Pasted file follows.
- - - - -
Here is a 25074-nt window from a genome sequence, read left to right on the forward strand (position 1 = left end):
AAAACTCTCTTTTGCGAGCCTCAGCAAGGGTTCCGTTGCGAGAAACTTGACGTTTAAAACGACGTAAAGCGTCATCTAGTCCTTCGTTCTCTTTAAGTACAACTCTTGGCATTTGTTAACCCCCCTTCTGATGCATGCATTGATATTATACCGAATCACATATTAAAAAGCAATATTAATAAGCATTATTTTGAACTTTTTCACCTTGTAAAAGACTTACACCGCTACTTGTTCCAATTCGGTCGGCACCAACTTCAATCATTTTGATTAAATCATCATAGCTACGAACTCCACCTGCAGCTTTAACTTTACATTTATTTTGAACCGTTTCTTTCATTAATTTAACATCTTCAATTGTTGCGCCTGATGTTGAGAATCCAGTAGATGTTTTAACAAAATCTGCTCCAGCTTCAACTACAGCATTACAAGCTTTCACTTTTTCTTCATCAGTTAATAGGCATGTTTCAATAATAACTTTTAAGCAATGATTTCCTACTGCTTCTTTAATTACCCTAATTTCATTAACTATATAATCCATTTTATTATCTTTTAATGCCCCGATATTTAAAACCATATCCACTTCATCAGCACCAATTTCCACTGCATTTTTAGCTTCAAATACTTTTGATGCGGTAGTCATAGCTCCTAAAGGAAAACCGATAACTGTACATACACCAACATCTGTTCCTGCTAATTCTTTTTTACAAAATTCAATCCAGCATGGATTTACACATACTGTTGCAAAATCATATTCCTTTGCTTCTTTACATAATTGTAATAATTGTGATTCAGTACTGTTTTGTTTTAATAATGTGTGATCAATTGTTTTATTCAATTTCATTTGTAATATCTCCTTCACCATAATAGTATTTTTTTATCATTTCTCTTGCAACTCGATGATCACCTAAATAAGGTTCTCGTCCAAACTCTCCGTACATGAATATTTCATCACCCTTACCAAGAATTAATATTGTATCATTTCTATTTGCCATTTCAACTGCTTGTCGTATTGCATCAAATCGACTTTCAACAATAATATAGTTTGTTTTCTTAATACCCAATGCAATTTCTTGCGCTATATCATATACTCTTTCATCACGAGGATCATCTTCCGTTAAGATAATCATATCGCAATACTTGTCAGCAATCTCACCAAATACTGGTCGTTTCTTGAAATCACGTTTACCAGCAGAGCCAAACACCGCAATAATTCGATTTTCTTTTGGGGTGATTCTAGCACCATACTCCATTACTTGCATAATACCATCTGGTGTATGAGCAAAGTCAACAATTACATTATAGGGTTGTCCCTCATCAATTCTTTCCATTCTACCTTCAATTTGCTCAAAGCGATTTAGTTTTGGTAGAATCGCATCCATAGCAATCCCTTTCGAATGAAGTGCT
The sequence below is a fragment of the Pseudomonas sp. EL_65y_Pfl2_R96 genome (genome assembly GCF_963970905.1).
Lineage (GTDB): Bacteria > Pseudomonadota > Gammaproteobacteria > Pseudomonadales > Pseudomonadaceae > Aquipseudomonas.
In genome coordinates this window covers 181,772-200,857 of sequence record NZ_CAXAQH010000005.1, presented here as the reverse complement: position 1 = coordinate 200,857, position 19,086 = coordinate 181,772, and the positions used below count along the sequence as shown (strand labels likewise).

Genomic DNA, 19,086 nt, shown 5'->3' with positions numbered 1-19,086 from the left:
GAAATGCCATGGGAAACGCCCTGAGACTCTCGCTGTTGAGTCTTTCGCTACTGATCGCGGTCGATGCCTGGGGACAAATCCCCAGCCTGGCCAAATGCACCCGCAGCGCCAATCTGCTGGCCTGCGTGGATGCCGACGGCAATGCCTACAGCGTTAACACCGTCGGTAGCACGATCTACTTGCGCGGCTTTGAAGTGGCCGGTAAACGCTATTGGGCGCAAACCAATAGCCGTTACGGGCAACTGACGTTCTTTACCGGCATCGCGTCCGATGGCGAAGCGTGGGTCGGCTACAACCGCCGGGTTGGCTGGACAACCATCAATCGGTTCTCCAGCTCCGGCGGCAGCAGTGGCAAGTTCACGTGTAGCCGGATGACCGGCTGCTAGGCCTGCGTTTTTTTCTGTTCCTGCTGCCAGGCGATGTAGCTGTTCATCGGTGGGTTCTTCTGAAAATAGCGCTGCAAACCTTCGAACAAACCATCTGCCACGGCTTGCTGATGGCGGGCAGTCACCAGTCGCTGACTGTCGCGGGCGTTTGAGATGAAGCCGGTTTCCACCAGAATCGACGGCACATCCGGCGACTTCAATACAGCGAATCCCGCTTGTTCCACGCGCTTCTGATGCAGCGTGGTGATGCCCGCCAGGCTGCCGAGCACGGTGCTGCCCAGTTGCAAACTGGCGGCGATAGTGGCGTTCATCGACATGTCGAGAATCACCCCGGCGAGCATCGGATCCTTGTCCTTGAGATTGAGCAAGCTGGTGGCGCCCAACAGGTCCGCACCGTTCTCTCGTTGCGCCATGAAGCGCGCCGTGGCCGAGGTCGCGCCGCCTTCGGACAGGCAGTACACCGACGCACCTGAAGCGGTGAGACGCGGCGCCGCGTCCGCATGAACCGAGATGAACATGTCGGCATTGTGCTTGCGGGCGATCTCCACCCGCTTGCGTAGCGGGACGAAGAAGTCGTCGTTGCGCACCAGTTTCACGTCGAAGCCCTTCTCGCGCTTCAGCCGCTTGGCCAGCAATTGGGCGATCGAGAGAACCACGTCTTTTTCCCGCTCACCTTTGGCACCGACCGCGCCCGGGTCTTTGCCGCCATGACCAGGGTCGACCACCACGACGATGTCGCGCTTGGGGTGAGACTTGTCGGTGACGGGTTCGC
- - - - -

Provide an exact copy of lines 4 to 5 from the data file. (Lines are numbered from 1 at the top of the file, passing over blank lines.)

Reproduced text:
Lineage (GTDB): Bacteria > Pseudomonadota > Gammaproteobacteria > Pseudomonadales > Pseudomonadaceae > Aquipseudomonas.
In genome coordinates this window covers 181,772-200,857 of sequence record NZ_CAXAQH010000005.1, presented here as the reverse complement: position 1 = coordinate 200,857, position 19,086 = coordinate 181,772, and the positions used below count along the sequence as shown (strand labels likewise).